Church Planting Collaboration
RENTON, Washington — Assemblies of God world missionary Ben P. Struss believes Christians need to be starting congregations in difficult and unsafe places. Struss, an ordained AG minister who is back in the U.S. itinerating before returning to Indonesia, served as a table coach at the recent Church Multiplication Network Launch Training in Renton, Washington. He sought to connect with would-be church launchers, as prospective pioneers from 14 states attended the event.
“As a missionary, I feel I can make a contribution to the U.S. Church by getting to know other planters,” says Struss, who seems wise beyond his 33 years. “I want to equip more missionaries, even if that takes years before a church might be planted. We need more healthy churches and I believe in CMN.”
In 2013, at the age of 24, Struss, and his wife, Kathleen, moved to Indonesia, the world's largest Muslim nation, with over 220 unreached people groups as AG world missionaries. For a couple of years, they worked with Chi Alpha Campus Ministries, interacting with university students at an English center in Yogyakarta.
In 2019, Struss planted International Church Bogor, which draws attendees from 25 nations. Bogor is a city of 1 millions residents in West Java province, just south of the national capital Jakarta.
Struss sensed a missionary calling at the age of 12, when he went on a missions trip to Mexico, his first time outside the U.S.
“When I shared my faith I came to the realization that millions of people don’t know the Lord,” recalls Struss, whose dulcet voice is reminiscent of a radio announcer. “I wanted to go where the gospel had not been preached, where people had never been to church, and where people had never even heard the name of Jesus. I want to win people to Jesus.”
In Chicago, Ben graduated from Moody Bible Institute, where he met Kathleen. They attended Chicago Tabernacle, pioneered by Al Toledo and his wife, Chrissy.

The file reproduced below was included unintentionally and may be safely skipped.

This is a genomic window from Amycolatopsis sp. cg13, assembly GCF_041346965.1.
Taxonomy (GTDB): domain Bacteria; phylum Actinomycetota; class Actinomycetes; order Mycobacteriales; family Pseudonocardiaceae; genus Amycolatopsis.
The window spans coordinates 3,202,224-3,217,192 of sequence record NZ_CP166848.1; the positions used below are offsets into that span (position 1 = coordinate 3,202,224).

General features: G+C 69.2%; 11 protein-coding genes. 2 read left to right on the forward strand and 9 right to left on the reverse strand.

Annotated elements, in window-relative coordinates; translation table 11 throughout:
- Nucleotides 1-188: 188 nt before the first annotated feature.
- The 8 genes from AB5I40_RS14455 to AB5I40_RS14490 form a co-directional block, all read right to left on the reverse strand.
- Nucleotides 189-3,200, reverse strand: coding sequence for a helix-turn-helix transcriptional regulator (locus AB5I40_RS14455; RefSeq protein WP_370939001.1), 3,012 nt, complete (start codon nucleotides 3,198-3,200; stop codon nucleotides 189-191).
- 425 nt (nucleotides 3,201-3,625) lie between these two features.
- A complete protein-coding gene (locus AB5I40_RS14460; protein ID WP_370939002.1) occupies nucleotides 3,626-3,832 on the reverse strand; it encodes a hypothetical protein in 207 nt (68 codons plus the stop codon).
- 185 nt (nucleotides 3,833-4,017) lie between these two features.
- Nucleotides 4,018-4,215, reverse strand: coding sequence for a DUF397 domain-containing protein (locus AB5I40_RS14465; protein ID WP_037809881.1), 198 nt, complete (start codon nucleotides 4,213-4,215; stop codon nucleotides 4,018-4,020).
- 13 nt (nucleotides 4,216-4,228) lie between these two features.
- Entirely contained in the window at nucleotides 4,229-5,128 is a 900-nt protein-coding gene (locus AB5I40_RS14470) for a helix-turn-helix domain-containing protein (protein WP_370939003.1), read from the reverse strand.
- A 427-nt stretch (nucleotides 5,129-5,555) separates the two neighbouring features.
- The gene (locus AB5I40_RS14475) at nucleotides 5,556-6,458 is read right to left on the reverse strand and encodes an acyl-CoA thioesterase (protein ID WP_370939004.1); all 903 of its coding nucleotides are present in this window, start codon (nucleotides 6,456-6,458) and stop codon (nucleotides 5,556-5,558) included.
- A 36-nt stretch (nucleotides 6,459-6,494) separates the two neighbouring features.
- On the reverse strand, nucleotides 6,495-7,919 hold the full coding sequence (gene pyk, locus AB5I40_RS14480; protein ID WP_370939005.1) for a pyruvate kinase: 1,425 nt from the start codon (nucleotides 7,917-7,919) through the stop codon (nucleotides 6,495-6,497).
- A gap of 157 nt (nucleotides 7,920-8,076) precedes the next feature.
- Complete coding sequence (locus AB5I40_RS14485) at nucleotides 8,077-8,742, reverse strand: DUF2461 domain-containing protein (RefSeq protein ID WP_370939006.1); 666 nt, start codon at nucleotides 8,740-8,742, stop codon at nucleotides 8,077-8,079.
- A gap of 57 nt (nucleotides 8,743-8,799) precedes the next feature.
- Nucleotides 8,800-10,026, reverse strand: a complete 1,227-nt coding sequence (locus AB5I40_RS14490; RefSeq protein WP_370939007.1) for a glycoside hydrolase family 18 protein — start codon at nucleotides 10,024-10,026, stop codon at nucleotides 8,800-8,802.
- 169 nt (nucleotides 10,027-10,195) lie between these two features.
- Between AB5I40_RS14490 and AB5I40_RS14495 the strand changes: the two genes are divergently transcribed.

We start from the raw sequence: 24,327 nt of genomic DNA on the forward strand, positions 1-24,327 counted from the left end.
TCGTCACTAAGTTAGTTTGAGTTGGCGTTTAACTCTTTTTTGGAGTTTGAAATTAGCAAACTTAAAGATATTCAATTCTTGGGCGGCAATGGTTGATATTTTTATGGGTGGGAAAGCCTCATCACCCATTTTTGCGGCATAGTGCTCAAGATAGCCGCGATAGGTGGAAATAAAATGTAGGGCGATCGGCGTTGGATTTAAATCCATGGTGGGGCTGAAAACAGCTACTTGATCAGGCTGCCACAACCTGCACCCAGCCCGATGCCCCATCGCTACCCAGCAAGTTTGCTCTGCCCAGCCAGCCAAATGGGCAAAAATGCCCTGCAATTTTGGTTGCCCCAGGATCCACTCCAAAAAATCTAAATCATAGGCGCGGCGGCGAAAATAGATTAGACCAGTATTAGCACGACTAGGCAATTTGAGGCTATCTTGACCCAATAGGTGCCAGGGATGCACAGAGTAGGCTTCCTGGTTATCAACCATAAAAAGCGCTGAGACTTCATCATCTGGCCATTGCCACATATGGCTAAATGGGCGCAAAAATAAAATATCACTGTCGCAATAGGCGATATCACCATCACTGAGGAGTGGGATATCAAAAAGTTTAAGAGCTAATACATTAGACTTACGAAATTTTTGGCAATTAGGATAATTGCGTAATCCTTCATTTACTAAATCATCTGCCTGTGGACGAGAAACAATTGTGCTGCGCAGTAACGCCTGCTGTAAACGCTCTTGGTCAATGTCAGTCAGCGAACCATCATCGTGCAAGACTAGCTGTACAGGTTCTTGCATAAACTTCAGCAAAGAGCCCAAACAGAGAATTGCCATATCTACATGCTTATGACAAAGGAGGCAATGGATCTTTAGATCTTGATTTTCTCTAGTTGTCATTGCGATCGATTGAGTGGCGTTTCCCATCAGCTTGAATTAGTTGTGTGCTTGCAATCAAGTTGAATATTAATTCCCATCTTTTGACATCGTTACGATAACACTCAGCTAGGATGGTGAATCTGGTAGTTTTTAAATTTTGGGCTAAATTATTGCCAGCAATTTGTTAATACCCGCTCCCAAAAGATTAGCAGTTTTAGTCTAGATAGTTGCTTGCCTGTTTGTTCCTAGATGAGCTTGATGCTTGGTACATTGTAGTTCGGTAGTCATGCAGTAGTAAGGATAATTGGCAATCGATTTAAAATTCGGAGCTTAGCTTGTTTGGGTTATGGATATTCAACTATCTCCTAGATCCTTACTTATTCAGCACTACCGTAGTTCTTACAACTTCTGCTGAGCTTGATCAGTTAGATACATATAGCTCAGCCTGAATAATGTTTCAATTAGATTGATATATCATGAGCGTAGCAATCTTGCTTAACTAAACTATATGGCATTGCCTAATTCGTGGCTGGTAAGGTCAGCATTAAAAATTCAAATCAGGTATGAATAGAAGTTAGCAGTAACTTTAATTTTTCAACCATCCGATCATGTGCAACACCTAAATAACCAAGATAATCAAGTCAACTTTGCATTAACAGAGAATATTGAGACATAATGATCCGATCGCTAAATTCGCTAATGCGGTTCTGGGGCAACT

Although he had never been to Indonesia, Struss knew Illinois AG world missionaries Jamison and Tasha Kemp who lived in the Asian nation. The Strusses moved and began building relationships, eventually joining an AG Indonesian church staff.
With a launch team of 25, some from Bethlehem Assembly of God in Bogor, Struss started International Church Bogor as an English-language Bible study. Although it is an international congregation, 80% of the congregants are Indonesian. Bogor has become home to 6,000 refugees, many of them Afghans. Expatriates from Hong Kong, the Philippines, Romania, Russia, Canada, Brazil, and the U.S. also are part of the church. Some are in Indonesia for business, others working at international schools.
Although 200 showed up for the first meeting in 2019, COVID-19 restrictions shuttered the church for nine months during 2020. When services resumed in January 2021, only 38 returned. However, by the end of last year, attendance had rebounded to 150, and it’s held steady. Missionary associates Jordan and Katie Anderson of Chicago plus Claudia Suciu from Romania are part of the church staff team.
Although his yearlong itineration schedule is taking him to 15 states through next June, Struss isn’t like the typical church planter. He is accustomed to reaching out to immigrants and working with businesspeople. Ben and Kathleen have two sons, 8-year-old Caleb and 6-year-old Levi.
Stephen A. Turley, AGWM U.S. Relations liaison based in Springfield, Missouri, also attended the CMN conference in Renton. He looks forward to future partnerships.
“CMN and AGWM are from the same lineage,” says Turley, 58. “Harkening back to the 1914 commitment of forming the greatest evangelism movement ever known is embedded in both our cultures.”
Turley and his wife, Deanne, have been involved with AGWM since 1991, serving in Belgium and Croatia. He believes there is tremendous potential for CMN-AGWM cross-pollination.
“We would like collaboration to happen more often, more overtly, and more intentionally,” Turley says. “We hope this is the dawn of a new day in missionary activity at home and abroad.”